This study aims to provide a better understanding of what to expect in terms of alcohol consumption, risk factors for excessive use, and its potential consequences during this pandemic based on previous experiences. We investigated how traumatic events related to alcohol consumption. Studies on mass traumatic events (i.e., terrorism as 9/11), epidemic outbreaks (i.e., severe acute respiratory syndrome [SARS] in 2003), economic crises (such as 2008's Great Recession), and COVID-19 were selected. The main keywords used to select the studies were alcohol use, drinking patterns, alcohol use disorders, and alcohol-related conse...
Source: Frontiers in Psychiatry - Category: Psychiatry Source Type: research
This study computed the percentage of sample that reported clinically significant levels of psychiatric symptoms. Cohen’s d was used for comparing mental health outcomes of health care workers directly involved in addressing pandemic emergency with a control group that was not directly exposed to such conditions. Pooled effect sizes (dw) were estimated whenever at least three independent studies yielded data. Heterogeneity of findings and bias of publication were estimated as well.FindingsFifteen studies have been selected for a total of 7,393 HCWs. From 9.6% to 51% of HCWs reported symptoms of Post-Traumatic Stress ...
Source: Frontiers in Psychiatry - Category: Psychiatry Source Type: research
Suppose you are suddenly are stricken with COVID-19. You become very ill for several weeks. On awakening every morning, you wonder if this day might be your last. And then you begin to turn the corner. Every day your worst symptoms — the fever, the terrible cough, the breathlessness — get a little better. You are winning, beating a life-threatening disease, and you no longer wonder if each day might be your last. In another week or two, you’ll be your old self. But weeks pass, and while the worst symptoms are gone, you’re not your old self — not even close. You can’t meet your responsibi...
Source: Harvard Health Blog - Category: Consumer Health News Authors: Tags: Brain and cognitive health Coronavirus and COVID-19 Fatigue Source Type: blogs
Little is known about the mental health consequences of severe COVID-19 illness because it is caused by a new coronavirus. Previous outbreaks caused by other coronaviruses (severe acute respiratory syndrome, SARS, and Middle East respiratory syndrome, MERS) may provide insights into ongoing problems after recovery from severe illness. Researchers looked at reports of psychiatric problems during SARS and MERS outbreaks and compared this to early data from the COVID-19 pandemic. Delirium (sudden confusion) was common while patients were in hospital with any of the coronavirus infections (SARS, MERS or COVID-19). Later, once ...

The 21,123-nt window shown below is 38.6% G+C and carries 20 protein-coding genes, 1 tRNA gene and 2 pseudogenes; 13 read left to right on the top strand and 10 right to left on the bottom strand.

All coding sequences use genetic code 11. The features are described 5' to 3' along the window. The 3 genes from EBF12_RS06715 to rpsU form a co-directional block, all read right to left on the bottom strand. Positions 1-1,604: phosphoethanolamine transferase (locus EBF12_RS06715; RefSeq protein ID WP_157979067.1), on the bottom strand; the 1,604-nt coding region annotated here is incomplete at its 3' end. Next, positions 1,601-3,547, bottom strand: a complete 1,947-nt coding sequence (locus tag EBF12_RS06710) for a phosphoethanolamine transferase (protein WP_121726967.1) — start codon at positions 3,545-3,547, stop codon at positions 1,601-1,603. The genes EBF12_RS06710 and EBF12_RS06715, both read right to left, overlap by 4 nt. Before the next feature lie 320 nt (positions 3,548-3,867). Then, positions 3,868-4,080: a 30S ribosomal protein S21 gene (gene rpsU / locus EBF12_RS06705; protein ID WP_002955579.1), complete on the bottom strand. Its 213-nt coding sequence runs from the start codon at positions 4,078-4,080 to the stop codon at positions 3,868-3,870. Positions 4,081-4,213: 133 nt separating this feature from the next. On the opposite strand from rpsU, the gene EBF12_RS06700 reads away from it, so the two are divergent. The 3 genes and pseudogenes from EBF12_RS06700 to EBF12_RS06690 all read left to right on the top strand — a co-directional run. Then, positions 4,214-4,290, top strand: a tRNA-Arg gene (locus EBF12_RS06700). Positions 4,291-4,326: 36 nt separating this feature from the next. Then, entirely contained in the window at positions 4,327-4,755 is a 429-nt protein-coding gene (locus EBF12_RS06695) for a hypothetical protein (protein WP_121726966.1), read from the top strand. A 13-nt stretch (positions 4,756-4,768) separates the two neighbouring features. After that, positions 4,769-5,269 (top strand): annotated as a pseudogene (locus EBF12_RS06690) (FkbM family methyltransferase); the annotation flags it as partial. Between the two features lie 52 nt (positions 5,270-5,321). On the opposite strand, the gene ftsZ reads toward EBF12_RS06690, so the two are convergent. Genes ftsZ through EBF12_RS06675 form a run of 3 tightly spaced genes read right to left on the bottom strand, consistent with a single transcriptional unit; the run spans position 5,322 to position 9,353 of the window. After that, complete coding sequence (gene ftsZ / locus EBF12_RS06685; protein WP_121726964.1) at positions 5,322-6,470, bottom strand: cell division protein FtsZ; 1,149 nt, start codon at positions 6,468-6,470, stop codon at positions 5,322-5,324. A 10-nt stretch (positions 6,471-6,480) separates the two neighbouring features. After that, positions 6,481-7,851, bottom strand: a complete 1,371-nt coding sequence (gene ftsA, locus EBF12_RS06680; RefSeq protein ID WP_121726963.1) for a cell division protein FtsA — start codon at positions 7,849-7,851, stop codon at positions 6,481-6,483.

Source: Current Awareness Service for Health (CASH) - Category: Consumer Health News Source Type: news
Abstract Infection-triggered perturbation of the immune system could induce psychopathology, and psychiatric sequelae were observed after previous coronavirus outbreaks. The spreading of the Severe Acute Respiratory Syndrome Coronavirus (COVID-19) pandemic could be associated with psychiatric implications. We investigated the psychopathological impact of COVID-19 in survivors, also considering the effect of clinical and inflammatory predictors. We screened for psychiatric symptoms 402 adults surviving COVID-19 (265male,meanage58), at one month follow-up after hospital treatment. A clinical interview and a battery ...
Source: Brain, Behavior, and Immunity - Category: Neurology Authors: Tags: Brain Behav Immun Source Type: research
“There’s No Going Back to ‘Normal’”, crudely proclaims the headline of a June piece from The Atlantic. “The Terrible Consequences of Australia’s Uber-Bushfires” reads a recent Wired article. One of our own April articles was titled “Will Medical Workers Deal With PTSD After COVID-19?”. If it wasn’t clear, an article published earlier this year in The Conversation rightly asks: “Are we living in a dystopia?”.  Indeed, what was once relegated to the fertile minds of fiction novelists has become daily occurrences. Many are drawing similariti...
Source: The Medical Futurist - Category: Information Technology Authors: Tags: Artificial Intelligence Future of Medicine Future of Pharma Science Fiction Security & Privacy Telemedicine & Smartphones Virtual Reality black mirror dystopia coronavirus covid19 jumanji Death Stranding video games bushfires Source Type: blogs